The Quad: How the Supreme Court ‘faithless electors’ case could affect future US elections
On May 13, the Supreme Court heard the final arguments in a case to determine whether states can take punitive action against “faithless” electors. (Photo by Alex Driscoll/Daily Bruin, Photo illustration by Emily Dembinski/Daily Bruin)
May 21, 2020 7:30 pm
Pandemic-related stories are constantly dominating today’s news feed. Because of this, one may have missed the recent unfolding of a series of events in Washington D.C. that could change the future of elections in the United States.
On May 13, the Supreme Court heard the final arguments in a case to determine whether states can take punitive action against “faithless” electors, or electors who choose not to vote for the candidate that won their state’s popular vote in a presidential election.
When the Supreme Court makes its decision, it will impact the role of electors and clarify one of the many anomalies found within the U.S. electoral system; thus, it is worth taking a look at the different opinions on the issue and each of their respective implications.
To begin, the cases presented before the Supreme Court, Chiafalo v. Washington and Colorado Department of State v. Baca, involve electors from Washington state and Colorado who were fined or replaced for not voting according to their state’s popular vote in the 2016 presidential election. These faithless electors claim that states do not possess the power to take such punitive actions, while others claim that the 10th Amendment specifically reserves such powers for the state.
But before we dive into specific arguments about the power of states and electors, it may be helpful to brush up on the Electoral College itself, as well as its current operation and recent controversies.
The Electoral College, or the body that formally elects the president following the general election, is established by Article II, Section 1 of the U.S. Constitution. Because of this part of the Constitution, when citizens cast their ballots in November, they are actually deciding which electors will vote on their behalf on Jan. 6. Electors are often appointed by each candidates’ political party; however, the specifics of this process vary by state.
Under the Constitution, electors are granted the ability to award their state’s electoral votes to a candidate other than the winner of the state’s popular vote. While this may seem undemocratic by today’s standards, in 1787, many of the Founding Fathers believed that this measure was necessary to prevent unqualified or potentially dangerous candidates from swaying the opinion of uneducated voters and taking office.
Today, 32 states, including California, require electors to vote for the candidate selected by their state’s popular vote. Since the U.S. Constitution does not explicitly prohibit states from creating such requirements, the 10th Amendment generally leaves specific decisions about electors to the individual state governments.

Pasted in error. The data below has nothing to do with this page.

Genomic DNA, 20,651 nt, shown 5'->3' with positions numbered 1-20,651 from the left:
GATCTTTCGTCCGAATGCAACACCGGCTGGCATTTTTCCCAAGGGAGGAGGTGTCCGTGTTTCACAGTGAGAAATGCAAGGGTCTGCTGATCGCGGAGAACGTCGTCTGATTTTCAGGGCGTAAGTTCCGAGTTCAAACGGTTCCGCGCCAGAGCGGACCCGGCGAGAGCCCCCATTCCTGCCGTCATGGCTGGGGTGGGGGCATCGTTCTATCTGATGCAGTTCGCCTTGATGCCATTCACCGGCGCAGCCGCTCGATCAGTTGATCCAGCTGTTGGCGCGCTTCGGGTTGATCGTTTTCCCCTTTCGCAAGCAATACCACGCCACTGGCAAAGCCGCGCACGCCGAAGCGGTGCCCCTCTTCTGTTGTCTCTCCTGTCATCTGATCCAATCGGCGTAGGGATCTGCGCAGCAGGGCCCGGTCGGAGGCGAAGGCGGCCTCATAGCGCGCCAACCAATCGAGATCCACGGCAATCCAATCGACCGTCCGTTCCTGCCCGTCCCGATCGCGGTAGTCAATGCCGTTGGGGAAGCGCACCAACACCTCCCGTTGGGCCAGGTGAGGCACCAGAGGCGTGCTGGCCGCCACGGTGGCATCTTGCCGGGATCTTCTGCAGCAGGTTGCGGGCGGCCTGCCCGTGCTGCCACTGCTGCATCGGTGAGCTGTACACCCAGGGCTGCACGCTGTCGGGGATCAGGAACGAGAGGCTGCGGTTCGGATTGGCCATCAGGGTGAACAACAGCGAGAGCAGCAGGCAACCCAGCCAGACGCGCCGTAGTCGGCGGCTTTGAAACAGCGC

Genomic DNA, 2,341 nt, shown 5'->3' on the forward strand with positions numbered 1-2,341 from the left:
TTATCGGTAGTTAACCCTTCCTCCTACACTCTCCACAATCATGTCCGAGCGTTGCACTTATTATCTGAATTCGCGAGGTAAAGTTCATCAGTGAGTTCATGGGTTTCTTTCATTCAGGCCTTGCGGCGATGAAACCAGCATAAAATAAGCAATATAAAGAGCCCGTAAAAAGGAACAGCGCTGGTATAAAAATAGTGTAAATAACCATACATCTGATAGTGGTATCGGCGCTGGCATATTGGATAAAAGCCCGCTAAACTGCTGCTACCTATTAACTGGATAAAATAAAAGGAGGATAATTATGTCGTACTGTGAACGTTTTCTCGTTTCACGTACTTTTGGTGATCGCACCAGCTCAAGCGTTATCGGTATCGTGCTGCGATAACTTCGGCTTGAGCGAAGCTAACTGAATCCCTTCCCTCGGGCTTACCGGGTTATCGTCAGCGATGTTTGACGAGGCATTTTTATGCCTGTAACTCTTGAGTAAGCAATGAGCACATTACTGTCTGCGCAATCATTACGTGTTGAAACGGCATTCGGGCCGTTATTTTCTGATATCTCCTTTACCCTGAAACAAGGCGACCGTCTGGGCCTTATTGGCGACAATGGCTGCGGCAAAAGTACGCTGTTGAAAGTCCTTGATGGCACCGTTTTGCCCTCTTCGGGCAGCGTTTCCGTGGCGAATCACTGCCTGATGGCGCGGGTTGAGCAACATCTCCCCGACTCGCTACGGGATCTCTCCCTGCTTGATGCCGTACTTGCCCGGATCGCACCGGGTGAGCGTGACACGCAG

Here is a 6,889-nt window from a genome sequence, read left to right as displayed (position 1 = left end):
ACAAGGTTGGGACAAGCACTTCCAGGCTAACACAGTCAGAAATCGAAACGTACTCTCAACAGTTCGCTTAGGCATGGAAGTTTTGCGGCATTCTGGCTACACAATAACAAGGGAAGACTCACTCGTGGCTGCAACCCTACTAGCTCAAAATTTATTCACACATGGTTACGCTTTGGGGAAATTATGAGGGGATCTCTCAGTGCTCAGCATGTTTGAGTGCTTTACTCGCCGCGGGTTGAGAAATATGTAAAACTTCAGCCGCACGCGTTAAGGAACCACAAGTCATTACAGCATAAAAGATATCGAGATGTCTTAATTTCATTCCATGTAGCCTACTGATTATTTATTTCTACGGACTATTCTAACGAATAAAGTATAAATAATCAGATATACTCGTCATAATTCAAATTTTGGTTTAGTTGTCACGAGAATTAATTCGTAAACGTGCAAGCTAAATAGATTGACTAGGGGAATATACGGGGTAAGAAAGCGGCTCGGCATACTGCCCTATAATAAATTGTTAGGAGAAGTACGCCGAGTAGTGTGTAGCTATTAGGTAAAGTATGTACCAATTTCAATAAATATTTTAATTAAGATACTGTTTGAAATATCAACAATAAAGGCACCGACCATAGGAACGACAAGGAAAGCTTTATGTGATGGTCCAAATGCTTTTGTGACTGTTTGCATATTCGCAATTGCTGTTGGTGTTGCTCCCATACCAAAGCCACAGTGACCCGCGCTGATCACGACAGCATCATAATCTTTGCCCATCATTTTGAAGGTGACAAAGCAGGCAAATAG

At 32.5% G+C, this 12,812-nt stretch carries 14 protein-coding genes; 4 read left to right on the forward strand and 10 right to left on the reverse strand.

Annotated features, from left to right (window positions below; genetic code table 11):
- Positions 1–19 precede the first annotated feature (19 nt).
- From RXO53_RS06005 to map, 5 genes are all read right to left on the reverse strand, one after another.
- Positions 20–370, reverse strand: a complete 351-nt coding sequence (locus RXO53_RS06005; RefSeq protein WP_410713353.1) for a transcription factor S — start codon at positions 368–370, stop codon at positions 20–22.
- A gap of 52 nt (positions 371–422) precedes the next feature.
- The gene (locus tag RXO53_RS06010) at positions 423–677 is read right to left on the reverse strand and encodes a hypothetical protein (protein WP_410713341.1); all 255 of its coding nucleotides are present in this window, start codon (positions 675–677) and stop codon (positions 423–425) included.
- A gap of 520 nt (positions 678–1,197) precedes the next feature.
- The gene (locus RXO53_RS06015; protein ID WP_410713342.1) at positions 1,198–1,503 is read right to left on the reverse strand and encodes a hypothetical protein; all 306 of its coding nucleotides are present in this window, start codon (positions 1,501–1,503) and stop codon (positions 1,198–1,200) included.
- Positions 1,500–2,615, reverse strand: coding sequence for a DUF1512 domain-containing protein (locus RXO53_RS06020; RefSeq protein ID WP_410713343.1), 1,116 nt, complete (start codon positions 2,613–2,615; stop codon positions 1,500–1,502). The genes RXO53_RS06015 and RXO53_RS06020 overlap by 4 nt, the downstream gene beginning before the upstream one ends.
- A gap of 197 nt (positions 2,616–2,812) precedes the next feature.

However, even though these requirements exist in state laws, 17 of these states have no measures in place to penalize or to prevent electors from breaking these requirements and casting their vote for a candidate that did not win their state’s popular vote.
California is one of these states whose bark is often bigger than its bite. For example, the “faithless” vote in the aforementioned state will not be counted and the elector will be replaced, but there are no additional punishments to dissuade electors from “going rogue.”
Although the chances that faithless electors alter the outcome of a presidential election are slim, many citizens nonetheless fear the potential consequences of allowing such free agents.
During the May 13 Supreme Court hearing, Justice Clarence Thomas raised the possibility that electors in some states could vote for fictional characters, such as Frodo Baggins, without repercussions. Though comical, the implications of this argument are much more noteworthy.
Additionally, others in the hearing expressed concerns over outside influences that could impact electors.
Justice Samuel Alito expressed his fear that the losing political party could try to influence electors after the November election, resulting in months of uncertainty and raising questions about the legitimacy of a president elected by appointed party members rather than the American people.
Adding to Alito’s concerns of domestic influence, Washington state Solicitor General Noah Purcell argued in the hearing that foreign governments could potentially try to blackmail electors to undermine U.S. presidential elections.